Friday, January 28, 2022

Susquehanna River Basin Commission Awards $1.5 Million Contract To Design Tioga River Abandoned Mine Drainage Treatment Plant Project In Tioga County

On January 28, the
Susquehanna River Basin Commission announced the award of a $1.5 million contract to design an abandoned mine drainage treatment plant project to help cleanup the Tioga River from Blossburg to Mansfield in Tioga County.
This project is funded in part by DEP’s Abandoned Mine Land Economic Revitalization Program funded by the federal Office of Surface Mine Reclamation and Enforcement.

[Note: DEP received $25 million for this program last week.  Read more here.]

Abandoned mine discharges have polluted the Tioga River for more than a century. Now the Susquehanna River Basin Commission, the Department of Environmental Protection, the Department of Conservation and Natural Resources, and the Tioga County Concerned Citizens Committee have a plan to stop it.

“Restoration of the Upper Tioga River Watershed will have significant positive environmental impacts for Tioga County, specifically the towns of Blossburg, Covington and Mansfield, as well as the Tioga Hammond Dam complex,” explained Joyce Andrews, Secretary of TCCCC. “Benefits include recreational fishing opportunities, improved wildlife habitat, value-added for properties bordering the river, and overall improved aesthetics of the Tioga River corridor.”

Once constructed, the plant will actively treat five mine discharges. Three are currently degrading Morris Run, a tributary stream that flows into the Tioga River. Another is contaminating the nearby Fall Brook tributary. The collection and treatment system will also capture the largest mine discharge in the area – Coal Creek #5.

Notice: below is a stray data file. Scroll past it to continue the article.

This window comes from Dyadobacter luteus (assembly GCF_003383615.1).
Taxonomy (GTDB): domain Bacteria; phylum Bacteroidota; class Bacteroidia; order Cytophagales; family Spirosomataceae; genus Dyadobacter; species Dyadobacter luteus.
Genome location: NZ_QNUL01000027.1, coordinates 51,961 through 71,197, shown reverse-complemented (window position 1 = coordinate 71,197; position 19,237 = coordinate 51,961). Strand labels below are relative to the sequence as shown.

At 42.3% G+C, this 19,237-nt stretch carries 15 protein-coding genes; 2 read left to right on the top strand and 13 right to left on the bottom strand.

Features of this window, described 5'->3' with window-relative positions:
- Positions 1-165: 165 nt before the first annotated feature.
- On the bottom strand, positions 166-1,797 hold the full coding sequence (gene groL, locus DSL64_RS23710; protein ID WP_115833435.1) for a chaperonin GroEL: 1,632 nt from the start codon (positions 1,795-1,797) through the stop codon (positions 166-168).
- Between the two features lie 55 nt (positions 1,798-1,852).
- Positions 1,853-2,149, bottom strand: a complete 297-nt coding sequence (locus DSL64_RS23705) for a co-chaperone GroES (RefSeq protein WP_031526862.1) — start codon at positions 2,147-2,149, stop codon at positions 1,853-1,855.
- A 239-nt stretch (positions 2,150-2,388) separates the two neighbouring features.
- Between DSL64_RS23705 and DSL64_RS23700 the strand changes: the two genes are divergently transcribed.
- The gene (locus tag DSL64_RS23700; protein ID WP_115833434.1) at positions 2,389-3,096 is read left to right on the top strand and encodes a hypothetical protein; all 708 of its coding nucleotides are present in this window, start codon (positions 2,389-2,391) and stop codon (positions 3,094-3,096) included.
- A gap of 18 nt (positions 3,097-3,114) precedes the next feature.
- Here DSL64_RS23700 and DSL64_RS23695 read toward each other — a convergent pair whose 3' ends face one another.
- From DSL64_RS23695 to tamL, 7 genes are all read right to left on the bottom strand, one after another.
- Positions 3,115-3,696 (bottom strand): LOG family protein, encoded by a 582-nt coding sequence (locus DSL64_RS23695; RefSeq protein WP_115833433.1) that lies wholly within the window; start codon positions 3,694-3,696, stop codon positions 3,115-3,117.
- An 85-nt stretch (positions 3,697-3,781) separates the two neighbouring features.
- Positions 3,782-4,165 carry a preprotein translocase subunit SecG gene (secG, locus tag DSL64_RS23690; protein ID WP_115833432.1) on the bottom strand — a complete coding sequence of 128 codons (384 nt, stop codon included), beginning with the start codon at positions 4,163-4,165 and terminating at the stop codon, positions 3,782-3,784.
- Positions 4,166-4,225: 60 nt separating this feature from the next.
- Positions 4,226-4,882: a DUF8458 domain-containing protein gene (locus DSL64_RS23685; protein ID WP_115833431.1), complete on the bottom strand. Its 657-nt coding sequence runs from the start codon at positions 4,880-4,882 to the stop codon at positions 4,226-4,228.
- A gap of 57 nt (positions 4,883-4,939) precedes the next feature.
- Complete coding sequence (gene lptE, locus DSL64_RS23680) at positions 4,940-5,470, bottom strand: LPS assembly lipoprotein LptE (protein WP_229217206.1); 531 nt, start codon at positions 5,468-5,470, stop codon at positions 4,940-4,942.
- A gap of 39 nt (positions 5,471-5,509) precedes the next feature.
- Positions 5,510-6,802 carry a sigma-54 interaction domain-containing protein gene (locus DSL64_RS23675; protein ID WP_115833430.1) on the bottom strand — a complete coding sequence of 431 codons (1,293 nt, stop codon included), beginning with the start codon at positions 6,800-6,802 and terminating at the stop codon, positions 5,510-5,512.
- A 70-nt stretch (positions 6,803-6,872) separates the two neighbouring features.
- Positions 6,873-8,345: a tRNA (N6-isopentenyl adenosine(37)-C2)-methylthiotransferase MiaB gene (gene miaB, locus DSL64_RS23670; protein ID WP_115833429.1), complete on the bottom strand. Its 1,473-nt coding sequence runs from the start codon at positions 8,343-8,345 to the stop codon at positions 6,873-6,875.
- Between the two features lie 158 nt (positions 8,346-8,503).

Treatment of these five discharges will not only restore the mainstem of the Tioga River, but will also restore parts of the Tioga-Hammond Lakes Recreation Area. Downstream water quality improvements and benefits are expected to flow across state lines as the Tioga River runs from Pennsylvania north into New York state.

For decades, the TCCCC has been involved in projects to clean-up waters affected by abandoned mine drainage pollution.

Abandoned mine discharges are a leading source of stream impairment in Pennsylvania with more than 7,356 miles of waterways affected statewide.

This project is funded in part by DEP’s Abandoned Mine Land Economic Revitalization Program funded by the federal Office of Surface Mine Reclamation and Enforcement. 

TCCCC plans to contribute funding raised under their Save the River Project effort.

Click Here for the full announcement.

Check Streams Near You

The draft DEP 2022 Water Quality Report has an interactive report viewer that allows you to zoom in to your own address to see if the streams near you are impaired and why.

Click Here to check out your streams.

Related Articles:

-- Federal Office Of Surface Mine Reclamation Awards PA $25 Million For Mine Reclamation With Environmental, Economic, Recreation, Solar Energy Benefits 

-- ​​Advocating For Solar Energy Projects On Abandoned Mine Lands - By Kathy Cook, PA League of Women Voters, Environmental Policy Director 

[Posted: January 28, 2022]  PA Environment Digest

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